Instead of the impasse between the two parties between the two parties being resolved, they have been intensifying following Nedbank’s decision to employee temporal staff something that the union has viewed as a dirty move, hence the call for a sympathy strike.

During the course of the strike, there has been a mediation process which has failed to come up with a resolution.

Also both parties have each taken the other to court. In the first instance Nedbank ran to court over demarcations, where they wanted the bank to order the employees to be stationed at one place while engaging in their strike action and not block the entrance to the bank. This time around the union has taken the bank to court for employing temporal staff while permanent employees of the bank are engaged in a lawful strike, a ruling on this matter is expected today.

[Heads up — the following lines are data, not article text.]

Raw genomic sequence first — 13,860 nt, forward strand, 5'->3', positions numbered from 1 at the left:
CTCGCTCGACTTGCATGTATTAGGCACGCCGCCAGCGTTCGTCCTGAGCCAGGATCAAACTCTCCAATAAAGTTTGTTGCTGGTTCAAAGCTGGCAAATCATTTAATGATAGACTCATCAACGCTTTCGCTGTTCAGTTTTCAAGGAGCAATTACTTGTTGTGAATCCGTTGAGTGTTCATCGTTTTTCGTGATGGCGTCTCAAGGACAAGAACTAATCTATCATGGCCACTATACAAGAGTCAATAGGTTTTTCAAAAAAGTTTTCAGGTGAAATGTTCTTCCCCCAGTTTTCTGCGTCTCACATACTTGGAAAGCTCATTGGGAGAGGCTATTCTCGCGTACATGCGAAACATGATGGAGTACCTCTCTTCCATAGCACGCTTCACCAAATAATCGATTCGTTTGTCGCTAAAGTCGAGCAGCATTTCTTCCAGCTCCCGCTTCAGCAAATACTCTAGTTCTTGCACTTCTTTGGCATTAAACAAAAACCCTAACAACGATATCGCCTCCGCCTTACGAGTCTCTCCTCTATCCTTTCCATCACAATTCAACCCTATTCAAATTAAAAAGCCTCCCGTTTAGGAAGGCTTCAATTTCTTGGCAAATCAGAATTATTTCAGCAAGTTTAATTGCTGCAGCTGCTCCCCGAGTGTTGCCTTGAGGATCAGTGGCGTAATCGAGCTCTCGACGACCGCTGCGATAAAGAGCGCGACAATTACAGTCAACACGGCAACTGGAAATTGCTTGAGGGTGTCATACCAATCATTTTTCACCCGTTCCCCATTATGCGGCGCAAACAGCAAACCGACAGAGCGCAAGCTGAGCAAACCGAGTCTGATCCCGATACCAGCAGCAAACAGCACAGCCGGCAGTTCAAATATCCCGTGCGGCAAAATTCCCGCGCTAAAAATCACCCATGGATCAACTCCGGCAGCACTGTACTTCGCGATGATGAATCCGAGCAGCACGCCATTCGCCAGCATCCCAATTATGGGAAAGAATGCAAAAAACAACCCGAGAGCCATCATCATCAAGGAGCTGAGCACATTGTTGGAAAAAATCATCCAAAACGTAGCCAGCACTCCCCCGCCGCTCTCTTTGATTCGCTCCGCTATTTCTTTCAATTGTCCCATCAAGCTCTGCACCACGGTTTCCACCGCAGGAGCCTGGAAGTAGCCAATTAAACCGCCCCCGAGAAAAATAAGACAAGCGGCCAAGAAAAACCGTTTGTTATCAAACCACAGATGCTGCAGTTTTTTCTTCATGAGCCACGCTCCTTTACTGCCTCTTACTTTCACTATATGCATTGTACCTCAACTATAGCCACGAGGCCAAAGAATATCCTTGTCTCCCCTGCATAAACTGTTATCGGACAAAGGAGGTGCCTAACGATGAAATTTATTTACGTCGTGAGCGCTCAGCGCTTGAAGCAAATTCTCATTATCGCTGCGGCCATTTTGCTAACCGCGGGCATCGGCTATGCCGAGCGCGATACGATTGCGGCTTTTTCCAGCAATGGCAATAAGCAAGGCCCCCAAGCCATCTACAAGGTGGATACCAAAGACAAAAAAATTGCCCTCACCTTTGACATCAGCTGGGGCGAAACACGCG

To reiterate the chairperson’s comments, the SBA also sent in a statement assuring clients of all its members that it would be business as usual today contrary to the reports that have been published in the media prior to today.

“The SBA would like to advise customers that banks will be operating normally on the said date following a decision of the court, any attempts by any person to disrupt banking operations will be deemed unlawful and addressed accordingly,” read the statement. The association further promised that attempts will be made by individual banks to protect the rights of customers to access banking services with no disruption.